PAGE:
Figure 5 shows that, in 2014, government expenditure on general practitioners was £11.6 billion, dental practices, £2.8 billion, home healthcare providers £7.6 billion and other ambulatory providers £12.4 billion.

Figure 5 shows that over 80% of government expenditure on general practices was on curative/rehabilitative outpatient care in 2014. Home-based curative/rehabilitative care accounted for 4.3% of government expenditure on general practices, while preventive care services such as monitoring patients with a high risk of illness, accounted for 3.9%.

Curative/rehabilitative care also accounted for the majority of government spending on dental practices at 68.1% of expenditure, while preventive care services such as routine check-ups and scaling and polishing accounted for 31.4% of expenditure.

Government expenditure on home healthcare providers was mainly on long-term home care services funded through local authorities and direct payments. Curative/rehabilitative home care services, including NHS-funded services delivered by non-NHS providers, accounted for 11.2% of the expenditure by this provider type.

Of other providers of ambulatory care, 57.2% of expenditure was spent on curative/rehabilitative outpatient care, 32.6% on curative/rehabilitative home-based care and 8.2% on preventive care.

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7. Voluntary health insurance expenditure

Expenditure on voluntary insurance funding healthcare stood at £6.4 billion in 2014, 2.5% higher than in 2013. Voluntary health insurance includes spending on:

  • private medical insurance
  • employer self-insurance schemes where employers bear the risk of claims
  • health cash plans
  • dental insurance and dental capitation plans
  • the health element of travel insurance

Figure 6 gives the breakdown of voluntary health insurance expenditure by function and shows that, in 2014, 60.1% of voluntary health insurance expenditure was on curative/rehabilitative care.

The costs associated with the administration and financing of voluntary health insurance accounted for 31.8% of expenditure in 2014. This included the administrative costs of insurance, interest earned on insurance reserves, profit and the cost of Insurance Premium Tax.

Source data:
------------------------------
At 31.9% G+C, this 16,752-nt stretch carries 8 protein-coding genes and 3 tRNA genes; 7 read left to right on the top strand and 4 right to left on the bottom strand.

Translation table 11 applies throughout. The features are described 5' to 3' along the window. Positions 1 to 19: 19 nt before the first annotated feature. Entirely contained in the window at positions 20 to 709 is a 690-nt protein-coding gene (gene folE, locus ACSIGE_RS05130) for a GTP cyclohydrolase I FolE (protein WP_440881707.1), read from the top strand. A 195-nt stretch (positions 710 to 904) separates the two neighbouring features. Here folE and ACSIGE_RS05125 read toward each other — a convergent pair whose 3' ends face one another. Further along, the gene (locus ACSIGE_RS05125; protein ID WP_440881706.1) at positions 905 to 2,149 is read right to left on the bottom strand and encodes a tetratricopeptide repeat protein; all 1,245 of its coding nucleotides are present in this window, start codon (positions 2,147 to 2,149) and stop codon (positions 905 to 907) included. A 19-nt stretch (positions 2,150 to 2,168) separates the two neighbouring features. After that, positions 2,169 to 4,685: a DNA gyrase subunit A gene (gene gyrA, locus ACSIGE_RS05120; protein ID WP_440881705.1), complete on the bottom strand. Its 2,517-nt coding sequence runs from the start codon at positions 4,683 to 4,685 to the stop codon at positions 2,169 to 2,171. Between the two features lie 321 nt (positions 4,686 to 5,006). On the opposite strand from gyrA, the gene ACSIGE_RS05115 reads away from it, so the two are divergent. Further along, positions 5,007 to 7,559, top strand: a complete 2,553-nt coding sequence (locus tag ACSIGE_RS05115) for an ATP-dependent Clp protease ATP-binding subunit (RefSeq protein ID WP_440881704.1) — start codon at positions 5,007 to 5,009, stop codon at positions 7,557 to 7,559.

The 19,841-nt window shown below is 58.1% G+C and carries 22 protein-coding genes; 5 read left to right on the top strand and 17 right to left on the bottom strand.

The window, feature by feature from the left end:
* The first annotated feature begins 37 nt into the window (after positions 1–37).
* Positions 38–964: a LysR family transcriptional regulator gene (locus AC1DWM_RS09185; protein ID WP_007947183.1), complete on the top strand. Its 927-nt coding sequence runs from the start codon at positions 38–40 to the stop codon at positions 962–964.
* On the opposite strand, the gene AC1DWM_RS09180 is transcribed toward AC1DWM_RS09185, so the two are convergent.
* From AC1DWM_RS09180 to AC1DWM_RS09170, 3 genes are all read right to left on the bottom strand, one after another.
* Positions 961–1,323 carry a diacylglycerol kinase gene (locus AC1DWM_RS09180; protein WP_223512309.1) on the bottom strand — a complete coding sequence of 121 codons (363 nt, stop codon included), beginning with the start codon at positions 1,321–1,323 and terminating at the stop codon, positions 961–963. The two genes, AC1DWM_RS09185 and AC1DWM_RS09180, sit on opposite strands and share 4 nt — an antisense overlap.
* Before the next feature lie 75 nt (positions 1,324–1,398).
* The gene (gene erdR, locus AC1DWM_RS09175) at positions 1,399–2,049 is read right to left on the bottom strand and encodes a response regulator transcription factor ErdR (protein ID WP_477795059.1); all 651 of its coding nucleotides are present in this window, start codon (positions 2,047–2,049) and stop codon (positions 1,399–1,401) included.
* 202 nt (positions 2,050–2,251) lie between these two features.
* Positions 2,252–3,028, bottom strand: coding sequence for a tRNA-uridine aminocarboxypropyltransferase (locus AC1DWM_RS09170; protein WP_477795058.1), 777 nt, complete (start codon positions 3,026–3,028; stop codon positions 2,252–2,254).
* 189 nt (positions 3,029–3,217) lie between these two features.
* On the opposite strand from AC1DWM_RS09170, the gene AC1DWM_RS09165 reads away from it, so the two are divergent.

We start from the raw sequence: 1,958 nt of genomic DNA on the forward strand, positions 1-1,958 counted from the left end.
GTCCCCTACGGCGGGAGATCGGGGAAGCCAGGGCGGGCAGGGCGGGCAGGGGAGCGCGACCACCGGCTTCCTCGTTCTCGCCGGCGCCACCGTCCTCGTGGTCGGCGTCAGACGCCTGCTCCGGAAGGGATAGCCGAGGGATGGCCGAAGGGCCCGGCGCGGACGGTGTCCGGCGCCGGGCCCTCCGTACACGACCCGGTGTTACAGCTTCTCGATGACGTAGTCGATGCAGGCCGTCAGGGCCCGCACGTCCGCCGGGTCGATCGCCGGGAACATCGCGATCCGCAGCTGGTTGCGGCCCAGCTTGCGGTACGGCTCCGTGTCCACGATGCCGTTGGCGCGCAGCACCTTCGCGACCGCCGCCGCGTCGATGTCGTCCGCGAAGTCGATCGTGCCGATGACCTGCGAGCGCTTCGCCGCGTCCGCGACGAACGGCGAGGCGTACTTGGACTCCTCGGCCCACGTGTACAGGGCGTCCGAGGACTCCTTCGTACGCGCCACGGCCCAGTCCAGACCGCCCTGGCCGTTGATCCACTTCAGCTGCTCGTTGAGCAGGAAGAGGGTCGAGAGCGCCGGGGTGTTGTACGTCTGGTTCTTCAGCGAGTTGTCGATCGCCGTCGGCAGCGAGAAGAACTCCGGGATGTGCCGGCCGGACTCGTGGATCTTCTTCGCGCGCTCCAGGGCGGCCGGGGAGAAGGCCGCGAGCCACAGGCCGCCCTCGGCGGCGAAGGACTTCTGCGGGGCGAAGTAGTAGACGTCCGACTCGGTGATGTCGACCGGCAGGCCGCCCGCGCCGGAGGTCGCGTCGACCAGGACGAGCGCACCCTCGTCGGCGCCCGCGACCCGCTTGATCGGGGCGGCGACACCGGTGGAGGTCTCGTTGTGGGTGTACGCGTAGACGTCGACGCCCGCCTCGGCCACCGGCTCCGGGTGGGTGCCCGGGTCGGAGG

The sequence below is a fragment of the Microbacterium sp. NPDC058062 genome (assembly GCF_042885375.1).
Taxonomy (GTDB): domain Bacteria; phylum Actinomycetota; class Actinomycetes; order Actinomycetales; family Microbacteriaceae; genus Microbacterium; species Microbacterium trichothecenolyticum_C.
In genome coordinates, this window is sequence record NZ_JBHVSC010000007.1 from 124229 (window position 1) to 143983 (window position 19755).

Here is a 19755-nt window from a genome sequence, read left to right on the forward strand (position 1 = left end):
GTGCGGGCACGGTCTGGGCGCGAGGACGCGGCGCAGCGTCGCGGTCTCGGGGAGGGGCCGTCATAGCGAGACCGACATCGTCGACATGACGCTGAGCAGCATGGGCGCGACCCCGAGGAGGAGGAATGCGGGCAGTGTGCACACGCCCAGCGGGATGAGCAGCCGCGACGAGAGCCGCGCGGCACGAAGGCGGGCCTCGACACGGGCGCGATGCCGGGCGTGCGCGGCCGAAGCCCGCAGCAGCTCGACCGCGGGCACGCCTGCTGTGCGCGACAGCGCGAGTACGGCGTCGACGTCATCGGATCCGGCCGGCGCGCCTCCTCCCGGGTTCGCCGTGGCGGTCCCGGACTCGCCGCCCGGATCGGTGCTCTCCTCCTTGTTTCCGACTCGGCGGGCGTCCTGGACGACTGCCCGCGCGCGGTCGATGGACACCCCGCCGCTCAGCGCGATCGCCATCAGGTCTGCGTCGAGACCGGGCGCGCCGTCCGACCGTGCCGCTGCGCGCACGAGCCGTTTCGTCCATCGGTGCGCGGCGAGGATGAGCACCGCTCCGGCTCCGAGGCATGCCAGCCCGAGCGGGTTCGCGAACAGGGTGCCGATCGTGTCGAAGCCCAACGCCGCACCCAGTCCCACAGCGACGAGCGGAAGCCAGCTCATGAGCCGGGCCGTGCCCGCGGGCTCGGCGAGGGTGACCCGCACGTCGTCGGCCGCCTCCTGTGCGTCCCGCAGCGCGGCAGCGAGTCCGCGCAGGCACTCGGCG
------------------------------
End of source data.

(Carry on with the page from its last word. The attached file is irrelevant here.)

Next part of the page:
Preventive care accounted for 3.0% of voluntary health insurance expenditure in 2014 and 1.5% of voluntary health insurance expenditure was for medical goods. The remaining 3.6% of voluntary health insurance expenditure could not be classified by function, largely due to a lack of information on how the healthcare element of travel insurance claims are spent.

Currently, no pre-funded long-term care insurance policies are available in the UK. Immediate care annuities, where an individual pays a one off lump-sum for care needs, are available to purchase but these are considered to be out-of-pocket spending (see Section 9: Out-of-pocket healthcare expenditure).

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8. Healthcare expenditure by non-profit institutions serving households (NPISH)

In 2014, £2.8 billion of healthcare expenditure was funded by the NPISH (non-profit institutions serving households) financing scheme. This financing scheme covers the expenditure of charities which is funded through voluntary donations, grants and investment income, and excludes charity expenditure funded through client contributions (classed as out-of-pocket expenditure in health accounts) and purchases of care by public and NHS bodies (classed as government expenditure in health accounts). Healthcare expenditure by NPISH grew at 7.0% between 2013 and 2014, up from £2.6 billion in 2013.

Curative/rehabilitative care accounted for the largest share of NPISH healthcare expenditure at 42.5%, while long-term care charities, such as care homes and hospices accounted for 41.2% of the expenditure of this financing scheme.

Of the other categories, 8.0% of NPISH expenditure was on medical goods such as durable aids and appliances, 3.8% was on preventive care services such as sexual health awareness and screening services for high-risk individuals, and 3.4% was on ancillary services, including air ambulances.

Expenditure on governance and health system administration in the NPISH financing scheme covers charities whose aim is to improve care standards or practices and accounts for 1.2% of NPISH healthcare expenditure.

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9. Out-of-pocket healthcare expenditure

In 2014, the amount of health expenditure funded by consumer out-of-pocket payments was £26.5 billion, having grown by 4.0% between 2013 and 2014.

Expenditure on medical goods constituted the largest function of out-of-pocket spending, accounting for 42.4% of the expenditure in this financing scheme. Approximately two-thirds of out-of-pocket medical goods expenditure was on pharmaceuticals and other non-durable medical goods, while the remaining third was spent on durable goods.

Around £9.5 billion or 35.9% of out-of-pocket expenditure was for long-term care services including residential care and domiciliary home care. This category includes both privately-arranged care and client contributions for local authority care.

In contrast to government, insurance and NPISH financing schemes, where curative/rehabilitative care was the largest element, curative/rehabilitative care accounted for only 18.5% of out-of-pocket healthcare spending. Most expenditure on out-of-pocket curative/rehabilitative care was on outpatient care such as private GP services, dentistry, the services of specialist health professionals and hospital outpatient visits.

The remaining 3.2% of out-of-pocket expenditure in 2014 funded preventive care, including dental routine check-ups and scaling and polishing, and hospital-based screening services.

These figures, and all other elements of health accounts, exclude cosmetic treatments obtained for purely aesthetic reasons.

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10. Other non-government financing schemes